Republican conservative will ever manage to be elected president again. All the Repubniks seem good for is serving as the agency to consolidate and normalize leftist gains. Or perhaps my religious “extremism” causes me to see things too pessimistically, as I realize how very, very far we are from the Catholic idea, and speeding headlong in the wrong direction.
Just one little aside, I love the sing-song accent of Southern African English. Influenced by Dutch, it’s quite unique. I love to listen to talk from native Rhodesians like Ian Smith. It’s kind of like South African English, but a bit different.
For those ignorant of the Rhodesian Bush War, the following videos – admittedly, a bit on the propagandizing side for the then-government – are pretty good backgrounders. Sorry about the quality, it is what it is:
Interestingly, scores, possibly hundreds, of American men volunteered to fight for the Rhodesians in the Bush War. Most all were Vietnam vets. Some were out and out mercs, but most were not. They really loved the country and a few stayed on for quite a while after the war ended. Rhodesia even acquired some Hueys, probably from Iran or Israel, towards the end of the war. So it was kind of like Vietnam redux for those volunteers.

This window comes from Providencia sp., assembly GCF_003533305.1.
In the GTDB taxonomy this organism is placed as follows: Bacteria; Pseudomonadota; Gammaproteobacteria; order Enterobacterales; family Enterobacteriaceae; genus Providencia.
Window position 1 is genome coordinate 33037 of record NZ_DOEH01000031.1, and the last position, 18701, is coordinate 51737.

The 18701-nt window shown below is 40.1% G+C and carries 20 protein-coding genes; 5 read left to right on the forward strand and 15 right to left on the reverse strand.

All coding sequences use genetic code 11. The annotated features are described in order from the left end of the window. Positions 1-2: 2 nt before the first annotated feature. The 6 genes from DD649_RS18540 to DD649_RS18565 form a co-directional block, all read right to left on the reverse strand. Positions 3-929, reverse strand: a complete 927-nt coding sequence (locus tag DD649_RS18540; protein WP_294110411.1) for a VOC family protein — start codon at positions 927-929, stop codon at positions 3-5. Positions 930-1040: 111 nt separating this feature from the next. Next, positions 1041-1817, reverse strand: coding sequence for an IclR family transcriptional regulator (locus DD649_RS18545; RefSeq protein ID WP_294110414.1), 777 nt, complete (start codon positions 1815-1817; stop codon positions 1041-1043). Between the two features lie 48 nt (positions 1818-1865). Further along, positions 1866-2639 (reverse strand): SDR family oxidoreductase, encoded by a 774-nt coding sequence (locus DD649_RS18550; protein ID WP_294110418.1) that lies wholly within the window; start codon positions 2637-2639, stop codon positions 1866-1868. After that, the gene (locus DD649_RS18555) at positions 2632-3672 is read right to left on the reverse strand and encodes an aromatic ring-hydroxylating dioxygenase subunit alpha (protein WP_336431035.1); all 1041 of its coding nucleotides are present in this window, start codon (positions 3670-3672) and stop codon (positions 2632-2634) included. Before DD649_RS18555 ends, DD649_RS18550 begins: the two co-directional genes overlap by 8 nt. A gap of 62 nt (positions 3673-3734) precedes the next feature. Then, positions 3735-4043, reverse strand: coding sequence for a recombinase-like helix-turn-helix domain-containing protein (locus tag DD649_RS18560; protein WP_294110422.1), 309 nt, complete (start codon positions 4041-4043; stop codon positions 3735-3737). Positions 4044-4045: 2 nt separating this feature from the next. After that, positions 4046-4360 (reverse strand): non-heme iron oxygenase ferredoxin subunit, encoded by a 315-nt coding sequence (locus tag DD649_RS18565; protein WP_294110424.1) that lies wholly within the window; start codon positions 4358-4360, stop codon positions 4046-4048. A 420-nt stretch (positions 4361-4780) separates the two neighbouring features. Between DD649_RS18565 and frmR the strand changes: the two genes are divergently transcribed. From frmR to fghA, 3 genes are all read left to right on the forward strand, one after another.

Mass media coverage. Notice the bias inherent in THIS kind of presentation. Communists become “nationalists.” Atrocities committed largely against other blacks become “raids.” Nevertheless, a good overview of the Bush War in the mid-70s:
This is actually a very balanced report by Morley Safer of 60 Minutes – again, showing how much our media has degraded in the past 40 years. Safer was absolutely not a conservative, but he wasn’t so blinded by leftist ideology as to be nothing but a democrat propagandist. There used to be quite a few reporters like this – liberal, but mostly fair, and able to comprehend the other side – but not anymore. In fact, it’s more than balanced, it almost seems to take the side of the Rhodesian government, which by the mid-70s didn’t oppose black majority rule in principle (in spite of one unfortunate statement by Prime Minister Ian Smith to the contrary), but also didn’t want it either instantly – which had led to chaos and societal near-collapse in so many neighboring countries – or under the point of a communist gun. Not unreasonable demands, one might hope, but not good enough for the liberal elite who helped dismantle this once advanced and prosperous nation:
Will there be hand-wringing reports like this over the fate of the depressed, downtrodden, chaotic, dissolute United States at some point in the not too distant future? It seems impossible, but I wouldn’t rule it out.